Image courtesy of Flickr user MIKI Yoshihito via Creative Commons license.
Nearly 60% of American adults own smartphones, a Pew Research report has found, a number that has gone up by about two thirds in only two years.
In May 2011, 35% of Americans who responded to a Pew Research Center Internet & American Life survey said they owned smartphones. That number is up to 56%, according to a survey of 2,252 US adults contacted between April 17 and May 19, 2013. Pew conducted telephone interviews in Spanish and in English of 1,125 landline and 1,127 mobile phone numbers to come up with the staggering numbers.
The definition Pew used to determine who constituted a smartphone owner was anyone who said yes to one or both of the following questions: those who said their phone was a smartphone (55%) and those who said their phone operates on a smartphone platform common to the US market (58%).
We attribute the astonishing rise in smartphone ownership to have come from two places. One, the preponderance of inexpensive Android phones, and the spread of Apple's iPhone beyond just being carried by AT&T. Android phones accounted for just 11% of those surveyed in 2011, and in 2013 it's 28%. iPhone owners came in at 25% in 2013 compared to 10% in 2011.
Every major demographic group has seen significant year over year smartphone adoption. Men, women, those in disparate age brackets and all races are knocking themselves over for smartphones.
Rich People Love iPhones
When broken down into age, gender, race, education and income levels, Android and iPhone adoption levels varied, but the outliers were among choices made by those with incomes over US$ 150,000 and those in the African-American population. Pew found those with incomes over US$ 150,000 were much more likely to say they owned an iPhone (49%), while African Americans were much more likely to say they owned an Android phone (42%). Only those over 65 years of age have not adopted smartphones in significant year over year numbers.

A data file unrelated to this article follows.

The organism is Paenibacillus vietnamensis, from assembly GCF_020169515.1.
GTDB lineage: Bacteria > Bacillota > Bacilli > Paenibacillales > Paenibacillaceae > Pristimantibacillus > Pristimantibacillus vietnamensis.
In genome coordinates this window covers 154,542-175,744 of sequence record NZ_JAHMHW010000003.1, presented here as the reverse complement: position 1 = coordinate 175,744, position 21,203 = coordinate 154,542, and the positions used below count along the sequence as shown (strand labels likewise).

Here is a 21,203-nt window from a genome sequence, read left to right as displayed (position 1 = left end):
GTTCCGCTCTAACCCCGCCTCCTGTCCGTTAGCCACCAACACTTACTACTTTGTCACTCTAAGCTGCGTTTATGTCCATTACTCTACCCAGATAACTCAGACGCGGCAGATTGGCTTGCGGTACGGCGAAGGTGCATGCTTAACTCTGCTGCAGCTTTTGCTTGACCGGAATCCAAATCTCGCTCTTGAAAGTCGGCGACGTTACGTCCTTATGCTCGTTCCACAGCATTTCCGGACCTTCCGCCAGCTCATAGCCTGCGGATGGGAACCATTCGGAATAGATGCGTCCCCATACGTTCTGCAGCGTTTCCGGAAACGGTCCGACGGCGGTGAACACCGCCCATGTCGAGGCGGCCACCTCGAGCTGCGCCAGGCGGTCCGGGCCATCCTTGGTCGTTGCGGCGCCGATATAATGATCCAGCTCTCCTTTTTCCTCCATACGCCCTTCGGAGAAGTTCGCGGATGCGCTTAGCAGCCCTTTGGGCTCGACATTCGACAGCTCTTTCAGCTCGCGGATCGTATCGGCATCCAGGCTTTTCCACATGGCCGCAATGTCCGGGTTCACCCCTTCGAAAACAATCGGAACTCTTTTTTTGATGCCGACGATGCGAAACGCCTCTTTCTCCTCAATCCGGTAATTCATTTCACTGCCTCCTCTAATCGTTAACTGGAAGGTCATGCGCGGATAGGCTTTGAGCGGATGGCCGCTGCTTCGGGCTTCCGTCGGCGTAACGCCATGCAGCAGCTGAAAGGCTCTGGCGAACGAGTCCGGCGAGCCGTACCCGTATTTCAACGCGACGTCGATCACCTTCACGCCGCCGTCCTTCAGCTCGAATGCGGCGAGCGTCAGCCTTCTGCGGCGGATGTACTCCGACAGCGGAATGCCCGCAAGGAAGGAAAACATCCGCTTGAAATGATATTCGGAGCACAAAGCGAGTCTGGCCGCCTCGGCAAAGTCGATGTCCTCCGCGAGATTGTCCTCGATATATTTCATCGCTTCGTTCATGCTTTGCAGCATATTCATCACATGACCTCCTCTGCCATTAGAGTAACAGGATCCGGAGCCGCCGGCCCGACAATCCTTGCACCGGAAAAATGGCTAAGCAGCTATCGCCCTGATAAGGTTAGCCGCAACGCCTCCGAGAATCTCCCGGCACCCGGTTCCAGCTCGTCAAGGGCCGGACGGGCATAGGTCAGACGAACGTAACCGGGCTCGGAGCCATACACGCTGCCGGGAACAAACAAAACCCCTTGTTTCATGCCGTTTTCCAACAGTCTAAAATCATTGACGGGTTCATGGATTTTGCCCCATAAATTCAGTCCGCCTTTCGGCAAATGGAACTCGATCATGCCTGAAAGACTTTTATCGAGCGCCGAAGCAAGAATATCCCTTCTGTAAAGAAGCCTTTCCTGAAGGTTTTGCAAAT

This is all great info to know, but what what are those people actually doing with their devices? Pew doesn't go into that, but a recent survey by Wi-Fi provider iPass shows one thing smartphone users are doing is working more. Workers are feeling more productive and working longer hours across regions, the iPass Mobile Workforce Report found.
Impact on Business
In the B2B space, we also know young people are much more likely to make purchases, even large ones, via mobile devices. Generation Y buys more online overall, according an Acquity Group report, but they are also more likely to do that buying via smartphones and tablets.
As to overarching trends, all this mobile device proliferation could lead to an explosion of wearable computing devices in the future, Internet researcher Mary Meeker has predicted. The technology is there, and people are obviously more amenable to the idea of mobile computing, so now it's just up retailers to integrate that tech into various kinds of gear.
For smartphones in particular, however, the adoption rates can't rise at the levels we've seen over the last two years much longer. At some point, adoption rates will level off, at least in the US. Once that happens, maybe then we'll see Meeker's wearable device phenomenon take off. One thing we know for sure is businesses are much further behind in mobile adoption, whether from a BYOD policy perspective or from a mobile experience perspective.
Of course, the reasons businesses are behind are complex, and it doesn't seem to be getting any less so. For companies that tailor to a connected audience especially, this mobile mind shift as Forrester calls it, will be especially troublesome. Customers in those lines of business expect much more from a mobile perspective, and they want websites to be faster and more responsive, and apps to be more stylish and productive.
Businesses that are at least mindful of this shift have a better chance to respond, but they may also be under more pressure to keep up. Our advice? Get used to it. Customer's have begun to discover the power they have over companies via their always on devices, and it won't likely get much better in the next couple of years. That's not an admission of defeat, though, more of an admission that we are all in this together.